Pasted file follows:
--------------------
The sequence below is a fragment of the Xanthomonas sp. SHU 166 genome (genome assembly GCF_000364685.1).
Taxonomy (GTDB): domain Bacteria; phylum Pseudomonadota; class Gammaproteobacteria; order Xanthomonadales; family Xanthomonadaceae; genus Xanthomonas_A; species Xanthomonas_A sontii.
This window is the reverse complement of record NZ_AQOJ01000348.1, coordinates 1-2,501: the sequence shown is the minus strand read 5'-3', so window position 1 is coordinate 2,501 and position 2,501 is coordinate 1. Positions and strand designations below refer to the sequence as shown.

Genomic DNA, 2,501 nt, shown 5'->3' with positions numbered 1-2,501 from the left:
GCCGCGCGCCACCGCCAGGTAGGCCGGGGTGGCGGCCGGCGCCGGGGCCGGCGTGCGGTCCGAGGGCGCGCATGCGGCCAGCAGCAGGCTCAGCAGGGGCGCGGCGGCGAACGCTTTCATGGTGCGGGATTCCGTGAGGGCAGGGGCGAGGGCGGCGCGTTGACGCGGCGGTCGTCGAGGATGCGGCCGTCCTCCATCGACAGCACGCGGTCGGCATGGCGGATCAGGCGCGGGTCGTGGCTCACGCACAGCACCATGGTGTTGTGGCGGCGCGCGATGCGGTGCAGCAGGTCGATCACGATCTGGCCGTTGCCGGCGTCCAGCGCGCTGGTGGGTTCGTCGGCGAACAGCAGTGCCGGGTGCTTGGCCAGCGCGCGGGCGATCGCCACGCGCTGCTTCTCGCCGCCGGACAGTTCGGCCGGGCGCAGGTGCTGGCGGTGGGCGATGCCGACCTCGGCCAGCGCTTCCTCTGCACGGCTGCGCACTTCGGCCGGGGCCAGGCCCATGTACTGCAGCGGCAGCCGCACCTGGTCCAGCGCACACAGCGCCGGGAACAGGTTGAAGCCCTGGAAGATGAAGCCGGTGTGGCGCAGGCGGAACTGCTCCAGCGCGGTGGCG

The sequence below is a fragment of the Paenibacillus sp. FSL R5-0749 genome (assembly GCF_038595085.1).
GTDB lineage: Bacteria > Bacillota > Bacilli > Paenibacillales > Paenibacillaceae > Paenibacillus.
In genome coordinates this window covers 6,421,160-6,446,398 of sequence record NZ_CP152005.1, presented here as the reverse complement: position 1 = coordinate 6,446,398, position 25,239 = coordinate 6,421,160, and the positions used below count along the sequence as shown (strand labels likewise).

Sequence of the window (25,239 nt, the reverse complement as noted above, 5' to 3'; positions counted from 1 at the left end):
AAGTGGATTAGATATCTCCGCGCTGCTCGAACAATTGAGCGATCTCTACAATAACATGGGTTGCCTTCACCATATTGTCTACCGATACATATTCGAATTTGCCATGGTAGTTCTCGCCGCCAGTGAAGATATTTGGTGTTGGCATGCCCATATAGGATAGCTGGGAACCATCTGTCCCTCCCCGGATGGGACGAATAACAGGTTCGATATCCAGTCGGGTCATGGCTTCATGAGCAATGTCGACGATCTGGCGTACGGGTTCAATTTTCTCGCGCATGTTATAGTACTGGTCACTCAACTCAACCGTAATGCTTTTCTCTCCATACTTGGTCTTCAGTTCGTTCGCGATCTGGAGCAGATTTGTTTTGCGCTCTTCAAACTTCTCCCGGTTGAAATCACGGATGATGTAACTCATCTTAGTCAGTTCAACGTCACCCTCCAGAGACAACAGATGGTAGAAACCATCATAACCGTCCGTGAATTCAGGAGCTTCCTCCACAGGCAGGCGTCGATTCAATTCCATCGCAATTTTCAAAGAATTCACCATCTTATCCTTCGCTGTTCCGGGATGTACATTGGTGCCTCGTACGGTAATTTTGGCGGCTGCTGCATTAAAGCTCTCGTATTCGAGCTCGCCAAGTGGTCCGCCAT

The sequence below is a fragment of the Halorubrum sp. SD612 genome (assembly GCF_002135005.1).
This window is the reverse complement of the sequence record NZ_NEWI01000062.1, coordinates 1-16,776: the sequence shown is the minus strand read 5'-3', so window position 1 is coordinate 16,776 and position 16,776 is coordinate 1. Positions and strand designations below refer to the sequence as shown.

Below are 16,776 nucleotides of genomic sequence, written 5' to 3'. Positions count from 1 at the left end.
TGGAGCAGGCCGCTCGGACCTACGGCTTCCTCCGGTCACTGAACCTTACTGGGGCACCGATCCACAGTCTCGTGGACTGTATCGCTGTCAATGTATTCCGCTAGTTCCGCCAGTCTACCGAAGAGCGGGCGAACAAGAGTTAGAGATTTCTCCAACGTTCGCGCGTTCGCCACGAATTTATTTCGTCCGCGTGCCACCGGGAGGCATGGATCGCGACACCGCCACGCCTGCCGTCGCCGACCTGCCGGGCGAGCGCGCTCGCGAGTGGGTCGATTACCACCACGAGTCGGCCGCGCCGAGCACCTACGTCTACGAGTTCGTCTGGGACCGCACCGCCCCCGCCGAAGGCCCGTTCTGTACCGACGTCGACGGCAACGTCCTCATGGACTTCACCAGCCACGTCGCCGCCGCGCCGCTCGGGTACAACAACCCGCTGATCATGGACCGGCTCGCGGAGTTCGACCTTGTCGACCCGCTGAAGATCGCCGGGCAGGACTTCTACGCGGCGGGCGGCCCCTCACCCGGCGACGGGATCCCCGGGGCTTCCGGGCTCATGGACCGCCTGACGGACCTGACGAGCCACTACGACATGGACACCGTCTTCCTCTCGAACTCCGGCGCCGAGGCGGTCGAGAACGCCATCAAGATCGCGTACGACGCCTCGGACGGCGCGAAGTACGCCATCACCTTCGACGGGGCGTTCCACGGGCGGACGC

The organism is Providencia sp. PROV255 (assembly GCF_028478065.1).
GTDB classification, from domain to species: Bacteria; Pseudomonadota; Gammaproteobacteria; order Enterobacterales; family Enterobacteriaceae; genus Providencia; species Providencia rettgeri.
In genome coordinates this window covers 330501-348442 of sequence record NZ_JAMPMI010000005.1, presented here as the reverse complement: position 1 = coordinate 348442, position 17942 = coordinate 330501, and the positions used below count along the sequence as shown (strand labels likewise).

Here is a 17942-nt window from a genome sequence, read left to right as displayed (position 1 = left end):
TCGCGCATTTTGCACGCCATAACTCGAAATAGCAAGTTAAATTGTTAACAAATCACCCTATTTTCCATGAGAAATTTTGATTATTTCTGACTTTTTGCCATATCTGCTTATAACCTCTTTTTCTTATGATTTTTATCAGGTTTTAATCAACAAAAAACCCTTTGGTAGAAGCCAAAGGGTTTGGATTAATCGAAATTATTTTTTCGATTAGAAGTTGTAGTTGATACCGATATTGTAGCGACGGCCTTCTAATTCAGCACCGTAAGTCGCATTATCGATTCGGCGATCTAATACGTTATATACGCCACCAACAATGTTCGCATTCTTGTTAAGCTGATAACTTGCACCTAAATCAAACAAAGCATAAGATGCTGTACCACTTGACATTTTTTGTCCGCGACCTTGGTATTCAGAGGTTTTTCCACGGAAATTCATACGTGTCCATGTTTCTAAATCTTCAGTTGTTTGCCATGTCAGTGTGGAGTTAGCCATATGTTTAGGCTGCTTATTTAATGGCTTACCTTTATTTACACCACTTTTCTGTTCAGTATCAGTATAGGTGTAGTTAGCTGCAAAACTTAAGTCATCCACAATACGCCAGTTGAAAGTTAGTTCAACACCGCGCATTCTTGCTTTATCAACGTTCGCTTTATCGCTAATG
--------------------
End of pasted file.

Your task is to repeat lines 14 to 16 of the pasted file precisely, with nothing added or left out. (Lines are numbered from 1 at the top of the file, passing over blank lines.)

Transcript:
TGGAGCAGGCCGCTCGGACCTACGGCTTCCTCCGGTCACTGAACCTTACTGGGGCACCGATCCACAGTCTCGTGGACTGTATCGCTGTCAATGTATTCCGCTAGTTCCGCCAGTCTACCGAAGAGCGGGCGAACAAGAGTTAGAGATTTCTCCAACGTTCGCGCGTTCGCCACGAATTTATTTCGTCCGCGTGCCACCGGGAGGCATGGATCGCGACACCGCCACGCCTGCCGTCGCCGACCTGCCGGGCGAGCGCGCTCGCGAGTGGGTCGATTACCACCACGAGTCGGCCGCGCCGAGCACCTACGTCTACGAGTTCGTCTGGGACCGCACCGCCCCCGCCGAAGGCCCGTTCTGTACCGACGTCGACGGCAACGTCCTCATGGACTTCACCAGCCACGTCGCCGCCGCGCCGCTCGGGTACAACAACCCGCTGATCATGGACCGGCTCGCGGAGTTCGACCTTGTCGACCCGCTGAAGATCGCCGGGCAGGACTTCTACGCGGCGGGCGGCCCCTCACCCGGCGACGGGATCCCCGGGGCTTCCGGGCTCATGGACCGCCTGACGGACCTGACGAGCCACTACGACATGGACACCGTCTTCCTCTCGAACTCCGGCGCCGAGGCGGTCGAGAACGCCATCAAGATCGCGTACGACGCCTCGGACGGCGCGAAGTACGCCATCACCTTCGACGGGGCGTTCCACGGGCGGACGC

The organism is Providencia sp. PROV255 (assembly GCF_028478065.1).
GTDB classification, from domain to species: Bacteria; Pseudomonadota; Gammaproteobacteria; order Enterobacterales; family Enterobacteriaceae; genus Providencia; species Providencia rettgeri.